In chapter five, page nineteen, Barry Bagsley says, ‘Hey, what stinks? Oh no! it’s Fishtail Le Sewer!’ The words that he uses not only damage Ishmael’s feelings but decrease his self-confidence, making Ishmael feel as if he can’t stick up for himself. The language that Barry uses sounds like he doesn’t put enough thought into what he says and that what he says doesn’t achieve anything, it just puts Ishmael and anyone else he bullies down. This proves that the language Barry uses gives him confidence but he uses that confidence to bully people.
However, the author quickly juxtaposes this idea with demeaning details that reveal McTeague’s downfall. McTeague is “sluggish”, “stupid, docile [and] obedient”. These characteristics convey a lazy ambition and weakness to push boundaries. This juxtaposition creates a sense of pity due to the promise and strength that McTeague possess yet his indolent mind holds him back. The emphasis on small details in the third paragraph shows McTeague’s lack of
Accessed on 10 January 2018. According to Segal, though the gods hold different reasons for their contempt, it is above all else Odysseus’ hubris that prevents his voyage home. Though intelligent, Odysseus lacks the wisdom to control his nature. “He comes to grief because he cannot resist the temptation to gloat over his victory and make sure that his enemy knows the identity of his vanquisher” (494). Over the course of his journey for self knowledge, Odysseus slowly becomes more and more aware of his fault in character.
After they have just caused a very huge mess they go outside to try to work out their differences. While trying to do so, they are almost so unemotional and unphased by the mess that they’ve caused they find time to argue about snacks. They are perpetuating the stereotype that men don't overreact the way women do, and that they are usually unemotional. This scene is trying to show how although society might see it as a good thing for men to not be too emotional, it is actually infact not a good thing. If the two men would just be straightforward about how they felt and their true intentions, most of their problems could have been solved right away.
His anger clouds his judgment and even if he did consider the consequences he does not stop even though what he is saying is endangering the lives of his men. Amidst his yelling odysseus hears the shouts of his men to stop but doesnt, even though what his men are saying is what is best odysseus disregards their opinions. All odysseus is thinking about is fulfilling his selfish desire to showcase his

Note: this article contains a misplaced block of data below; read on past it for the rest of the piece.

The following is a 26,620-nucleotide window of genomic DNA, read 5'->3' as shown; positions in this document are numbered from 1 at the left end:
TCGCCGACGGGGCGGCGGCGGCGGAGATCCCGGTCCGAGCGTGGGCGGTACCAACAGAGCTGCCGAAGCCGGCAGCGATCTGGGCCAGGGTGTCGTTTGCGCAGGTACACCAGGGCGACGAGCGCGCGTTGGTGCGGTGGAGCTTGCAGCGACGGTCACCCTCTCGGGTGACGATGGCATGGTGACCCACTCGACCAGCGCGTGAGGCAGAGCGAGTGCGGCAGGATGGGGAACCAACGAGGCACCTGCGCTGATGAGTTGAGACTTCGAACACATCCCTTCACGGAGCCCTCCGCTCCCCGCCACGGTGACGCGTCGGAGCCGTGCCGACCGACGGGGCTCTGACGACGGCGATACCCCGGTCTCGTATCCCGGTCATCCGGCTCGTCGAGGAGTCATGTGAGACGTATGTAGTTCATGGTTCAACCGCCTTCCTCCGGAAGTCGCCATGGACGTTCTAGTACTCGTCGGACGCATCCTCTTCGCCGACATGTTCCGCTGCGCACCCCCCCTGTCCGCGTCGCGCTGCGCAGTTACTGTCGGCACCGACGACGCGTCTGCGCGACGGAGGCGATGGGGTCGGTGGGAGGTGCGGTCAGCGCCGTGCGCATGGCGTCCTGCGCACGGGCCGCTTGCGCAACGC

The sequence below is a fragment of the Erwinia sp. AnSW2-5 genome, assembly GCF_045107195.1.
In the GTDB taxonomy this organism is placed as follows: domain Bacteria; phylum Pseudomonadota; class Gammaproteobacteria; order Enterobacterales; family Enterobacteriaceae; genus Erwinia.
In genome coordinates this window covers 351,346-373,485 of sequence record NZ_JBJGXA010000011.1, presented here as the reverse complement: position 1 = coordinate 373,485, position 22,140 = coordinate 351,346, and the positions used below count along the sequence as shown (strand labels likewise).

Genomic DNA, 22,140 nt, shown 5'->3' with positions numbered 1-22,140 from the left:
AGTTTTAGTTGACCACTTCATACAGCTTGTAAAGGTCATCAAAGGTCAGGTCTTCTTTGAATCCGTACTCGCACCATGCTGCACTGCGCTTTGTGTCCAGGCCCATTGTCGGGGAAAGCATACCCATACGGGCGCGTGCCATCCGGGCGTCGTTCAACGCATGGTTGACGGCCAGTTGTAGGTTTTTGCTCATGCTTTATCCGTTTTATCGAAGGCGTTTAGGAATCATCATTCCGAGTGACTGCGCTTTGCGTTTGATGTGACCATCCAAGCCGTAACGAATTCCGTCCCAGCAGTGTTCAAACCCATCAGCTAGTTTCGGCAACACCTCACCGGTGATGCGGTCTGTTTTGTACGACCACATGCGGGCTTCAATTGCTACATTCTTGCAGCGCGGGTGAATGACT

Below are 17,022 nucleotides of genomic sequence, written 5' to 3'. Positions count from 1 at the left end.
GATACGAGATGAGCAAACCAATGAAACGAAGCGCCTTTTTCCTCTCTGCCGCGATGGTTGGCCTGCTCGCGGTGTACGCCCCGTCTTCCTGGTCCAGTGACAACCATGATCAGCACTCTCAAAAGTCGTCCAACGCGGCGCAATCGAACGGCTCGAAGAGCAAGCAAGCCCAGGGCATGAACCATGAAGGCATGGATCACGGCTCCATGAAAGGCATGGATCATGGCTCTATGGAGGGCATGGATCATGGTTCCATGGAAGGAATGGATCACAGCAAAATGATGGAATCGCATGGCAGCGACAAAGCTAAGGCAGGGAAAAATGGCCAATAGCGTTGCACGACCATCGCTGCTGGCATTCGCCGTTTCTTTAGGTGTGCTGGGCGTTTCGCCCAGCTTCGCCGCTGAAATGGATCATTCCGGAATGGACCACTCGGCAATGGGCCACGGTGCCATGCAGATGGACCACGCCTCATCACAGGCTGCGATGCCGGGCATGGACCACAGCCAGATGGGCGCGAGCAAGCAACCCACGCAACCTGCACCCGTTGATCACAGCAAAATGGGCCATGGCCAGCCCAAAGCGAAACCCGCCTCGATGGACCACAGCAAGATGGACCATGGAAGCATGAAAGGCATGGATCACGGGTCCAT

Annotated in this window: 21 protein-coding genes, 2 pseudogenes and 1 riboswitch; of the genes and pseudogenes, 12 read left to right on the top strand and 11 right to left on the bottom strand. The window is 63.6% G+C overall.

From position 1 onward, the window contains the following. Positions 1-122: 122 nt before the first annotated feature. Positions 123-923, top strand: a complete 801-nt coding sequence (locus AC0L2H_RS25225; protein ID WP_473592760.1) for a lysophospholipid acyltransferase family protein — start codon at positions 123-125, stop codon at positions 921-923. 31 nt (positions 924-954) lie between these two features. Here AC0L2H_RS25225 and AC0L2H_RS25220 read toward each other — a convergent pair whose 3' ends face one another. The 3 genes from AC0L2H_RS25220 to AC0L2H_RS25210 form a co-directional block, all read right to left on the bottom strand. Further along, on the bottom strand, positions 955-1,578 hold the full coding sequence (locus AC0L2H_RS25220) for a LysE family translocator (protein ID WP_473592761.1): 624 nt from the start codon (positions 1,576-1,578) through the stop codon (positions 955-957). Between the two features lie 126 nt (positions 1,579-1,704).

His superego is extremely underdeveloped because of its ability to revert back to the Id with no hesitation, and his ego barely mediates between both the Id and superego, favoring one or the other depending on the situation. This hostility within the unconscious mind creates conscious and unconscious conflicts within the narrator, especially when he questions individual trust. When deciding whether or not to obey certain antagonists such as Dr. Bledsoe or Brother Jack, he begins to analyze the situation drastically, viewing his past experiences as a major factor into his final decision. This train of thought provokes disputes within the narrator's unconscious and conscious mind. In a situation where Bledsoe made the narrator leave the college, the narrator's unconscious mind chose to obey him and leave.
Although Tea Cake offers Janie a new sense of "place," a role of partnership and mutual connection, and a new sense of "self," a more positive image of her own nature, his choices raise questions as far as his character is concerned. These concerns include his recurring absences as well as his manipulation of Janie 's image concerning his gambling habits. This type of male-dominating character is similar to that of the men from her past marriages, and Tea Cake 's jealousy becomes apparent when he "whip[s] Janie. Not because her behavior justified his jealousy, but it relieved that awful fear inside him. Being able to whip her reassured him in possession"
“See you at lunch.” He says, tipping his head to them and bringing his mug up to the window. § § § “I just don’t understand him. It’s like he doesn’t care about anything.” “He cares too much, that’s the problem.” Aimee replies, sipping her tea. “What do you mean?” Aimee shrugs. “He doesn’t want to care, but because he’s human, he does, so he acts like- pardon my French- an asshole to compensate for it.